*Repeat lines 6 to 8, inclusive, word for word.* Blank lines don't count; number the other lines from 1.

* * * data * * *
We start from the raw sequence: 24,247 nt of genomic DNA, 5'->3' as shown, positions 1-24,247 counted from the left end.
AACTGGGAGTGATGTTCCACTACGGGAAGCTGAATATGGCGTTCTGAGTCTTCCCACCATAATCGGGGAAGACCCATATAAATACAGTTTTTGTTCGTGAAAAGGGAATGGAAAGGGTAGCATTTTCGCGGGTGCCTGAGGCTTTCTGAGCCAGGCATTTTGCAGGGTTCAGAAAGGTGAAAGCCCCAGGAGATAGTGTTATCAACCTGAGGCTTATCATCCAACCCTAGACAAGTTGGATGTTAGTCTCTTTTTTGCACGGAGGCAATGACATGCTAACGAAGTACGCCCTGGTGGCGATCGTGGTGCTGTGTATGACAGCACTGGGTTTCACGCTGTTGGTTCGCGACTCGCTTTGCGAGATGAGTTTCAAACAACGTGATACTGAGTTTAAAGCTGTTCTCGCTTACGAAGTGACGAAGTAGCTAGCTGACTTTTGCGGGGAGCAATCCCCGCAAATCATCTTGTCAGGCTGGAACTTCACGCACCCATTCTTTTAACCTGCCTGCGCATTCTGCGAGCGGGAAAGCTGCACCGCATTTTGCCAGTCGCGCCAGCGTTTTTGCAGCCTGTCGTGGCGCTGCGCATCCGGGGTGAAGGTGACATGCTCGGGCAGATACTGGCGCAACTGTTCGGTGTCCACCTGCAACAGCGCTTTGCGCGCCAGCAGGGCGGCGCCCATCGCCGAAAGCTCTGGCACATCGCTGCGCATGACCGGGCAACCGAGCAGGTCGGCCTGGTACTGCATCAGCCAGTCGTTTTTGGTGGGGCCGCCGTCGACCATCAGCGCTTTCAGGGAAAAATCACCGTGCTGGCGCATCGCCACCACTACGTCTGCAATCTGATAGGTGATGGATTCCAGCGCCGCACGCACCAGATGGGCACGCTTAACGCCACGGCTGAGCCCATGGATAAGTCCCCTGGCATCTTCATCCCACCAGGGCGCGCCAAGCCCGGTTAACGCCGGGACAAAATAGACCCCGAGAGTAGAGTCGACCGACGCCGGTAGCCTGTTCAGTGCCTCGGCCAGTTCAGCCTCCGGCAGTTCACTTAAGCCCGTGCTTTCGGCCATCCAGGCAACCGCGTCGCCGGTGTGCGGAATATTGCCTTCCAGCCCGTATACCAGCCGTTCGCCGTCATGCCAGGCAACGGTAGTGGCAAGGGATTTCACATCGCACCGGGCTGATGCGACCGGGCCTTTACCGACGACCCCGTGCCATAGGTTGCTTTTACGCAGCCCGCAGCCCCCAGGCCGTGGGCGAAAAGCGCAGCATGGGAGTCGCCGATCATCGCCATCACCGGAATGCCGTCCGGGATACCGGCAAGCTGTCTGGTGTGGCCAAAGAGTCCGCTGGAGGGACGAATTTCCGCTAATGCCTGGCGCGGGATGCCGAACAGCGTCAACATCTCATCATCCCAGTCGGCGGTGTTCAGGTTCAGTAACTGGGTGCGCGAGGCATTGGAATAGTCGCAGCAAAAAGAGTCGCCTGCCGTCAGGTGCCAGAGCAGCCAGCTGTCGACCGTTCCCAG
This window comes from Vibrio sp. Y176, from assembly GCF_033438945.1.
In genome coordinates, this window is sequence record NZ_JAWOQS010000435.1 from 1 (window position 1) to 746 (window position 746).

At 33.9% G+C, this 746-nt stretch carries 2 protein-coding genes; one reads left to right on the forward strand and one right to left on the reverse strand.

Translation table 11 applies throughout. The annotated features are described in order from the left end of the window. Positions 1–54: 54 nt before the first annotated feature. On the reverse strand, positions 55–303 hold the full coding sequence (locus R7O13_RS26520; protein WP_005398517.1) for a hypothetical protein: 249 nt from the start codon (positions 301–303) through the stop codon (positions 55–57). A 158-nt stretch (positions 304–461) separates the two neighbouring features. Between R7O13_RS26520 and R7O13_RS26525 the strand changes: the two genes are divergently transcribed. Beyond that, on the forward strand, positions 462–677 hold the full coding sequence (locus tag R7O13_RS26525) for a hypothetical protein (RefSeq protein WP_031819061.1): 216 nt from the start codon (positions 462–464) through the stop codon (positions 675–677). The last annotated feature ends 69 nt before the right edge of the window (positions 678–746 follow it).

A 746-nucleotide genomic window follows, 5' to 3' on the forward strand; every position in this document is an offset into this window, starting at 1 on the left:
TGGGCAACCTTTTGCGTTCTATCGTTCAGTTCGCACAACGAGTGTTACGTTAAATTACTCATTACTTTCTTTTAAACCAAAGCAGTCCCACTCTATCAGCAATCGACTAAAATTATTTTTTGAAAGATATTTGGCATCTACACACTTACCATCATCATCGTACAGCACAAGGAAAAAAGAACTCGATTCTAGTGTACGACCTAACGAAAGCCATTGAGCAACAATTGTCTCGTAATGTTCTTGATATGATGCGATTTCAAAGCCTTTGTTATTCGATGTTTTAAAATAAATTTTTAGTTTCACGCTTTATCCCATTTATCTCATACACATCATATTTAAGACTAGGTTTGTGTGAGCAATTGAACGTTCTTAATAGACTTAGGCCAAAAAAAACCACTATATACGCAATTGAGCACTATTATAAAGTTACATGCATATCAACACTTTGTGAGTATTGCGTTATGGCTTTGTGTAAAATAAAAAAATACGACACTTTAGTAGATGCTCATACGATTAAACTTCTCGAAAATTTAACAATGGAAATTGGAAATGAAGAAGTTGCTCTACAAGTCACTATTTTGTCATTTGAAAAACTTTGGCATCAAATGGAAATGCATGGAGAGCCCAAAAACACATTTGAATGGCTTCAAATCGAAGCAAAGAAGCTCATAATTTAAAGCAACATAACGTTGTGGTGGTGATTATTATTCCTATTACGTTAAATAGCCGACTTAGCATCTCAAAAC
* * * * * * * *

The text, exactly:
Translation table 11 applies throughout. The annotated features are described in order from the left end of the window. Positions 1–54: 54 nt before the first annotated feature. On the reverse strand, positions 55–303 hold the full coding sequence (locus R7O13_RS26520; protein WP_005398517.1) for a hypothetical protein: 249 nt from the start codon (positions 301–303) through the stop codon (positions 55–57). A 158-nt stretch (positions 304–461) separates the two neighbouring features. Between R7O13_RS26520 and R7O13_RS26525 the strand changes: the two genes are divergently transcribed. Beyond that, on the forward strand, positions 462–677 hold the full coding sequence (locus tag R7O13_RS26525) for a hypothetical protein (RefSeq protein WP_031819061.1): 216 nt from the start codon (positions 462–464) through the stop codon (positions 675–677). The last annotated feature ends 69 nt before the right edge of the window (positions 678–746 follow it).

A 746-nucleotide genomic window follows, 5' to 3' on the forward strand; every position in this document is an offset into this window, starting at 1 on the left:
TGGGCAACCTTTTGCGTTCTATCGTTCAGTTCGCACAACGAGTGTTACGTTAAATTACTCATTACTTTCTTTTAAACCAAAGCAGTCCCACTCTATCAGCAATCGACTAAAATTATTTTTTGAAAGATATTTGGCATCTACACACTTACCATCATCATCGTACAGCACAAGGAAAAAAGAACTCGATTCTAGTGTACGACCTAACGAAAGCCATTGAGCAACAATTGTCTCGTAATGTTCTTGATATGATGCGATTTCAAAGCCTTTGTTATTCGATGTTTTAAAATAAATTTTTAGTTTCACGCTTTATCCCATTTATCTCATACACATCATATTTAAGACTAGGTTTGTGTGAGCAATTGAACGTTCTTAATAGACTTAGGCCAAAAAAAACCACTATATACGCAATTGAGCACTATTATAAAGTTACATGCATATCAACACTTTGTGAGTATTGCGTTATGGCTTTGTGTAAAATAAAAAAATACGACACTTTAGTAGATGCTCATACGATTAAACTTCTCGAAAATTTAACAATGGAAATTGGAAATGAAGAAGTTGCTCTACAAGTCACTATTTTGTCATTTGAAAAACTTTGGCATCAAATGGAAATGCATGGAGAGCCCAAAAACACATTTGAATGGCTTCAAATCGAAGCAAAGAAGCTCATAATTTAAAGCAACATAACGTTGTGGTGGTGATTATTATTCCTATTACGTTAAATAGCCGACTTAGCATCTCAAAAC